It’s my great pleasure to inform you that early this year, UN in Uganda developed the; Adolescents and Youth Strategy (2017-2020). The strategy guides the UN’s engagement and support to youth and adolescent matters. It also harmonizes our support with Government efforts in the same area.

This strategy builds on the specific mandates, expertise and capacities of individual UN entities, pooling the strengths of the whole UN system and promoting joint programmatic work. It also recognizes the role of adolescents and youth to drive the envisaged growth and transformation of Uganda. Under the strategy, we have put in place various programmes and projects that support youth initiatives. Some of these include;

  • YouthConnekt, a platform that  was initiated in 2012 in Rwanda and has yielded enormous successes for the young people by connecting them to the public, private sector and the civil society for economic opportunities. In Uganda, the initiative was launched in June this year and will act as a platform to connect youth to their role models, peers, resources, skills, economic opportunities.
  • Youth to Youth fund model which allows youth in Uganda to come up innovative ideas which ILO funds to upscale for example the production re-usable sanitary pads in Oyam, Mukono, Mpigi, and Lira districts. This has helped girls in school to maintain classroom attendance and participation. This has now been scaled up nationwide by UNICEF.
  • The UpAccelerate , a UNFPA supported programme sources innovative solutions to population and socio-economic challenges by tapping into networks of young entrepreneurs providing them with seed funding, mentorship and technical support to develop scalable and sustainable solutions. The UNFPA Youth Enterprise Model targets young people in Small and Medium Enterprises (SMEs) and Vocational Training Institutions (VTIs) with Sexual and Reproductive Health (SRH) information and services. The Better Life for Girls’ programme focuses at improving education and socio-economic opportunities for young girls.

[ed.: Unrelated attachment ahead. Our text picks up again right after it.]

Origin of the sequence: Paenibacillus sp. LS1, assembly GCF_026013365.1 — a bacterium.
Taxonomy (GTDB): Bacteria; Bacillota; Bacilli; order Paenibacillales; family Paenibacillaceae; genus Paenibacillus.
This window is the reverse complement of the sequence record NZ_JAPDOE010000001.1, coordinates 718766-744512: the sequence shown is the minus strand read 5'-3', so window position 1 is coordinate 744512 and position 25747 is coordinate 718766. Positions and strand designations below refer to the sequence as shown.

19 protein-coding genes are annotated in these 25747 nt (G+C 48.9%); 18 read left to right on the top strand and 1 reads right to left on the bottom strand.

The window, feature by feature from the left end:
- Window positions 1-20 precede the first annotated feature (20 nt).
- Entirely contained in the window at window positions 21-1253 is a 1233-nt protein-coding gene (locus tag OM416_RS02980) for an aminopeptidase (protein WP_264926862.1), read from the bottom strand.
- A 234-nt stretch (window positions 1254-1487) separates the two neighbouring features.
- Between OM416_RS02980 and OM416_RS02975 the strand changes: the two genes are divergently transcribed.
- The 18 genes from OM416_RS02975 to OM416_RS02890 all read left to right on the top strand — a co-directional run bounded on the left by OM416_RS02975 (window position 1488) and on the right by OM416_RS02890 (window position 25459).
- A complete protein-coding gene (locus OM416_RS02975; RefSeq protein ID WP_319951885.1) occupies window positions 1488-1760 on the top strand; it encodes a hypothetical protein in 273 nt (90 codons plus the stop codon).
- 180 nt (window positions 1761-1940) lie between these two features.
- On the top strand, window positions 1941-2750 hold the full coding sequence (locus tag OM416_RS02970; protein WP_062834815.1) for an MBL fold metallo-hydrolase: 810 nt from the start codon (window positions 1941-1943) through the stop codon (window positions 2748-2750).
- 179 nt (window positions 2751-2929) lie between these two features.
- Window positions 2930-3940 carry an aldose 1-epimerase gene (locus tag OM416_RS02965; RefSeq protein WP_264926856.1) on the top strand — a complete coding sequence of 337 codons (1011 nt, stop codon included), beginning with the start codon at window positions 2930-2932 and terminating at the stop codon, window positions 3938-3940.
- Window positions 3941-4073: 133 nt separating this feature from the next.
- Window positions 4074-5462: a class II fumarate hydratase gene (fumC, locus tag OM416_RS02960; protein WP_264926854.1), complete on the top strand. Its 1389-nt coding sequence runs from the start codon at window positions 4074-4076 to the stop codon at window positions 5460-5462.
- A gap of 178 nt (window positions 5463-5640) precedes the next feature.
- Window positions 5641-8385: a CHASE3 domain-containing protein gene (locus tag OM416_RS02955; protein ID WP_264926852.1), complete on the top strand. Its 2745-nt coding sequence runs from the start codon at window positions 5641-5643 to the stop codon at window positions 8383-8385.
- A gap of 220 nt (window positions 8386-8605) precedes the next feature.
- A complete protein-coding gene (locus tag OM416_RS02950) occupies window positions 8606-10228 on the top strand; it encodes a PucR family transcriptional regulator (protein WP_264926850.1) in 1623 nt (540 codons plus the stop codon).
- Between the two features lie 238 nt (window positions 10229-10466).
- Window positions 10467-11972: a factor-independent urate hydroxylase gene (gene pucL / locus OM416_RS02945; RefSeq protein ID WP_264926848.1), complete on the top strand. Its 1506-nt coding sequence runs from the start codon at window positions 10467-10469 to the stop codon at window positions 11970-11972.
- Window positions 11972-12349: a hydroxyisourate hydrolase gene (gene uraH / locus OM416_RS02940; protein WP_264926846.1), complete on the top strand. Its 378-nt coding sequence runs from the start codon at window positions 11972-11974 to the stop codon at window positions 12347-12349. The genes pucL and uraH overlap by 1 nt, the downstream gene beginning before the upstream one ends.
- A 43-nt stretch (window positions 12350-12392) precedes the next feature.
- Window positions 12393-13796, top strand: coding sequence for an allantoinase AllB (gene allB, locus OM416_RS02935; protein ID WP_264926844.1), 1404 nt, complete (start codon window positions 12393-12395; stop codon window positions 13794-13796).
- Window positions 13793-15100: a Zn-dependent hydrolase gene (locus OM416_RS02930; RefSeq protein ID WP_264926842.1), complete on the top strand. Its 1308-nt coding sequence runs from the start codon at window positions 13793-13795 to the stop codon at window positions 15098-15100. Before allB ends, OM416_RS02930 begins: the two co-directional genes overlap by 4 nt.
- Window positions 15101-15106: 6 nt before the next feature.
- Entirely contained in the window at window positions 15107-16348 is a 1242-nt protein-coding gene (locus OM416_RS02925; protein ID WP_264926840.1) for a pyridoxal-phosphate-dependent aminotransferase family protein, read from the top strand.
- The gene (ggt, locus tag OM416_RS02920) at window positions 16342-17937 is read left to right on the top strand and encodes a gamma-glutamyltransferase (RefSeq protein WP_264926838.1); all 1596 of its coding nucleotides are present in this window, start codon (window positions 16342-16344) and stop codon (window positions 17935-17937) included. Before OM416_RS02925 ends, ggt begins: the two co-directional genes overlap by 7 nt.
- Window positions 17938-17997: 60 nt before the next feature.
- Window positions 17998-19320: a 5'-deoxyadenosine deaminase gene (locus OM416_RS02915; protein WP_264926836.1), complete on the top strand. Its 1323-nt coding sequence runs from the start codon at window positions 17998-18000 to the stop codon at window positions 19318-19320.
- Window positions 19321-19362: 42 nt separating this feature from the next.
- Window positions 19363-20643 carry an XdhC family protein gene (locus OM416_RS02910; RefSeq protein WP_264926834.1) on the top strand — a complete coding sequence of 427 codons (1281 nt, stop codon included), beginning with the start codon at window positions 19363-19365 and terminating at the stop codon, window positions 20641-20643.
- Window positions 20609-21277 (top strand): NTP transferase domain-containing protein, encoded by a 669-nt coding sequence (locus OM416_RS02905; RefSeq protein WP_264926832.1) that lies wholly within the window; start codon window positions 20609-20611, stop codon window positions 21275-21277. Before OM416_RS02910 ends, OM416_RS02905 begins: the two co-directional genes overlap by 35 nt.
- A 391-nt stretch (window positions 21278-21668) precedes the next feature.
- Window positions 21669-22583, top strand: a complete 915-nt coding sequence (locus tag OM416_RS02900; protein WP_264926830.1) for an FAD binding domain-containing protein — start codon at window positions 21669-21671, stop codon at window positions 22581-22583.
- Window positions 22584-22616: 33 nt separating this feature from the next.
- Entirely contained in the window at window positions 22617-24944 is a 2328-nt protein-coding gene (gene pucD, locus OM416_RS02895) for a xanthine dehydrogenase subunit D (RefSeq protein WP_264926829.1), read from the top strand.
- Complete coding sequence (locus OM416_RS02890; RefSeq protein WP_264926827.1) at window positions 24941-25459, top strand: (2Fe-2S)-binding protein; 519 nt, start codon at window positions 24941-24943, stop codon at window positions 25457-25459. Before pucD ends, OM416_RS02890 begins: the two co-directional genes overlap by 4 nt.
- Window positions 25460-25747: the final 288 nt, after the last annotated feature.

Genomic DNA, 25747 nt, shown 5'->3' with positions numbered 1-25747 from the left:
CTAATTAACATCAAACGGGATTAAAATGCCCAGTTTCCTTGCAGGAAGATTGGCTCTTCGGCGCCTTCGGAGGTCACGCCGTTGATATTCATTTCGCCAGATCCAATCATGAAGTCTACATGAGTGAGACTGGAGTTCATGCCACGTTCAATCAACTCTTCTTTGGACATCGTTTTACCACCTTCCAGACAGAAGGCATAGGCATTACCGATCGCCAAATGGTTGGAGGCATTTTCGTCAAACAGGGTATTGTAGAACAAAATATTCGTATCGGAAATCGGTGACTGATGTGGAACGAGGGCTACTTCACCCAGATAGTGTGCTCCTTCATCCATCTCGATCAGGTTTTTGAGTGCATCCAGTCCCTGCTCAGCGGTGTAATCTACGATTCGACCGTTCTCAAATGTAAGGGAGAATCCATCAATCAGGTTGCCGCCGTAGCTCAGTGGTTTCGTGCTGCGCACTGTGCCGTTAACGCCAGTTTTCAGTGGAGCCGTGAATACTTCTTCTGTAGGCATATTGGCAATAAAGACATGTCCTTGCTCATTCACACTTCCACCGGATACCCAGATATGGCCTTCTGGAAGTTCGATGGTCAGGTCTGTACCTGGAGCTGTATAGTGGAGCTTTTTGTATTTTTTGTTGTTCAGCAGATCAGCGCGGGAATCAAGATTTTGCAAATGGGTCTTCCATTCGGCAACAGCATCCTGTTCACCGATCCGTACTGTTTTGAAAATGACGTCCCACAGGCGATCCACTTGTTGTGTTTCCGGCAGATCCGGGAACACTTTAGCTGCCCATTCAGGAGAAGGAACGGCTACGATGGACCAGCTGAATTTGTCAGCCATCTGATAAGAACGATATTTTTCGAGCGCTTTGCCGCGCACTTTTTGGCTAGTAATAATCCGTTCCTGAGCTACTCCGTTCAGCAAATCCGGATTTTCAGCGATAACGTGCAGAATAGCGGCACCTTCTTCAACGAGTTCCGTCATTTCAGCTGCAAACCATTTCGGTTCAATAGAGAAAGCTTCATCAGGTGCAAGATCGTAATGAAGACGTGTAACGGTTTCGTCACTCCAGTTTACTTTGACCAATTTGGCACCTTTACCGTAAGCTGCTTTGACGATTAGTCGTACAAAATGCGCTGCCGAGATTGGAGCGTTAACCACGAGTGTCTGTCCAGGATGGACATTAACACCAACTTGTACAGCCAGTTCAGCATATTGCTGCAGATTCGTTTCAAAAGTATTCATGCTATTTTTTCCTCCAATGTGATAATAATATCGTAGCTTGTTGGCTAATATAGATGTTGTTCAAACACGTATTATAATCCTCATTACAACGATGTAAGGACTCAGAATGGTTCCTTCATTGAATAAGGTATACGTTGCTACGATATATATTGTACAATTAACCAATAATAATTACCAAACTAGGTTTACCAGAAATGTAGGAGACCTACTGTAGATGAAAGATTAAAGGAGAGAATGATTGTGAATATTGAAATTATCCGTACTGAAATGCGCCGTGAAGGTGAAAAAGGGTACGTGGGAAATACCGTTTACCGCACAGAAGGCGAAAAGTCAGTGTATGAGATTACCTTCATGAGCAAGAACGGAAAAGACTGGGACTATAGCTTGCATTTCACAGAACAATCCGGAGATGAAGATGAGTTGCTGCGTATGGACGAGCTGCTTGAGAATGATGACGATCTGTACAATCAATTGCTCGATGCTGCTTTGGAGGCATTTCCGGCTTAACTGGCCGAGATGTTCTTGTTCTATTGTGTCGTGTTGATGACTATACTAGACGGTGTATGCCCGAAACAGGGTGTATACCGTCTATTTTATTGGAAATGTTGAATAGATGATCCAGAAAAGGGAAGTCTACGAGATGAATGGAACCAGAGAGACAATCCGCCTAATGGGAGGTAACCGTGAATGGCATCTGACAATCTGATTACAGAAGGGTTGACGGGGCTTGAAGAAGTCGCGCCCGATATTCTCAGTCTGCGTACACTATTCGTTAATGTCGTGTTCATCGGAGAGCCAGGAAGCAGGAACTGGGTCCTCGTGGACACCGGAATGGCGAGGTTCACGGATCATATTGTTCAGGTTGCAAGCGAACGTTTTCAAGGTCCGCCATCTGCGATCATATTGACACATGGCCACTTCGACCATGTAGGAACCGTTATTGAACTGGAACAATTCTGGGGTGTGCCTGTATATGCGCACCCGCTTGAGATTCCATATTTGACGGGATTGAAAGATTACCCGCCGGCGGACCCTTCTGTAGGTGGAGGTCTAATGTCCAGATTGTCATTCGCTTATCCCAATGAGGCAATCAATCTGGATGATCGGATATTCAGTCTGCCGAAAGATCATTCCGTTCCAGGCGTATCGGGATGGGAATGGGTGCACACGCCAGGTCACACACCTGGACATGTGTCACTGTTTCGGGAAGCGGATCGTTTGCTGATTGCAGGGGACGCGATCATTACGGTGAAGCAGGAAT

• The Adjumani design challenge in which UNDP engaged youth from both refugee and host communities in Adjumani district to turn their challenges into opportunities using human centred design. The innovative approach enabled the young people to identify their main challenges and work together to identify pragmatic solutions for them. This is part of the UN ReHOPE initiative which aims to empower refugee and host communities in Uganda.
  • UNDP has also partnered with Outbox, a youth innovation hub to develop an online youth innovators platform that will allow youth to share their innovative ideas as well as link them to role models and funding institutions which can help them develop their ideas further.

Our hope is that these initiatives will give youth space to create novel innovations that will enable them to contribute to reducing the youth unemployment challenge in the country today which usually affect efforts towards peace building.

As I conclude, I would like to reiterate the importance of young people’s inclusion in the peace and security agenda. We believe that including the youth in decision-making as well as giving them access to quality education, health care and basic services promotes peace and encourages them to be active contributors to society.

The UN family remains committed to partnering with government, development, religious and civil society organisations to advance the empowerment of youth in this country.  I call upon the youth gathered here today to remember that you are the champions of Uganda’s peace, prosperity and ultimately its development. Use your knowledge, skills and talents so that together we can enable Uganda reach middle income status and beyond.

I thank you for listening, and wish all you all a wonderful day of celebration.